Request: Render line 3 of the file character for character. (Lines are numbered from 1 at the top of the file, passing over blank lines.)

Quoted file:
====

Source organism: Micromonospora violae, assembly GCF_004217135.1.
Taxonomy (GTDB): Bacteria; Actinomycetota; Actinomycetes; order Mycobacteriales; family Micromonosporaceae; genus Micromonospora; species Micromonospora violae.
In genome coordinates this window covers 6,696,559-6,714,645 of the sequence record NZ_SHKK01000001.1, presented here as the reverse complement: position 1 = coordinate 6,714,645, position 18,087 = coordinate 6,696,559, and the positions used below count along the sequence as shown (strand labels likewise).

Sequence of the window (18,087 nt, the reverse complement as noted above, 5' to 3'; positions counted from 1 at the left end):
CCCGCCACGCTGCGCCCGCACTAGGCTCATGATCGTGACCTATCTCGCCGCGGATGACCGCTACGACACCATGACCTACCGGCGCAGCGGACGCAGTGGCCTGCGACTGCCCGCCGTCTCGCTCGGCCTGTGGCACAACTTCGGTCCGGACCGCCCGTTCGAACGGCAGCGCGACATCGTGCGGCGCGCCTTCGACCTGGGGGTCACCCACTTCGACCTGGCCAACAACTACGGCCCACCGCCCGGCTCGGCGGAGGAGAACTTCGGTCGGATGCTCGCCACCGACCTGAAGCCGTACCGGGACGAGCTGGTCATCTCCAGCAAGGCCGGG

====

In genome coordinates this window covers 6,696,559-6,714,645 of the sequence record NZ_SHKK01000001.1, presented here as the reverse complement: position 1 = coordinate 6,714,645, position 18,087 = coordinate 6,696,559, and the positions used below count along the sequence as shown (strand labels likewise).